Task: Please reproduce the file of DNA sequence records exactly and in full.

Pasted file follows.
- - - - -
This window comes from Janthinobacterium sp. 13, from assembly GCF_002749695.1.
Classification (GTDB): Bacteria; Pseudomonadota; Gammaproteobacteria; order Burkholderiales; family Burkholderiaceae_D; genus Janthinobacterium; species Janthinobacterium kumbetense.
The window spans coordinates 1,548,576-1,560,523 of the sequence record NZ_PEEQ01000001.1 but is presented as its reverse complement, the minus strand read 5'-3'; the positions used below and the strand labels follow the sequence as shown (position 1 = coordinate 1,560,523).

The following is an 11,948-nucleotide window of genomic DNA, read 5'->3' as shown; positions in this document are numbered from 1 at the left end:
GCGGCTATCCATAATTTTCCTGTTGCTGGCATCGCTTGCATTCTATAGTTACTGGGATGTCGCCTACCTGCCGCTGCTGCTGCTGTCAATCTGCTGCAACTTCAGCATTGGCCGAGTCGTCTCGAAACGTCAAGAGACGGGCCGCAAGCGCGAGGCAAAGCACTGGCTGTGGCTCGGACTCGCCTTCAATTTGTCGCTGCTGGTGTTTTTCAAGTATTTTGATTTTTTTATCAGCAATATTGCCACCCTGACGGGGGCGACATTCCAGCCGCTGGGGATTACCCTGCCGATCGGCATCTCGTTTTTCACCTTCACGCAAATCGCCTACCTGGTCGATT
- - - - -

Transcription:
This window comes from Janthinobacterium sp. 13, from assembly GCF_002749695.1.
Classification (GTDB): Bacteria; Pseudomonadota; Gammaproteobacteria; order Burkholderiales; family Burkholderiaceae_D; genus Janthinobacterium; species Janthinobacterium kumbetense.
The window spans coordinates 1,548,576-1,560,523 of the sequence record NZ_PEEQ01000001.1 but is presented as its reverse complement, the minus strand read 5'-3'; the positions used below and the strand labels follow the sequence as shown (position 1 = coordinate 1,560,523).

The following is an 11,948-nucleotide window of genomic DNA, read 5'->3' as shown; positions in this document are numbered from 1 at the left end:
GCGGCTATCCATAATTTTCCTGTTGCTGGCATCGCTTGCATTCTATAGTTACTGGGATGTCGCCTACCTGCCGCTGCTGCTGCTGTCAATCTGCTGCAACTTCAGCATTGGCCGAGTCGTCTCGAAACGTCAAGAGACGGGCCGCAAGCGCGAGGCAAAGCACTGGCTGTGGCTCGGACTCGCCTTCAATTTGTCGCTGCTGGTGTTTTTCAAGTATTTTGATTTTTTTATCAGCAATATTGCCACCCTGACGGGGGCGACATTCCAGCCGCTGGGGATTACCCTGCCGATCGGCATCTCGTTTTTCACCTTCACGCAAATCGCCTACCTGGTCGATT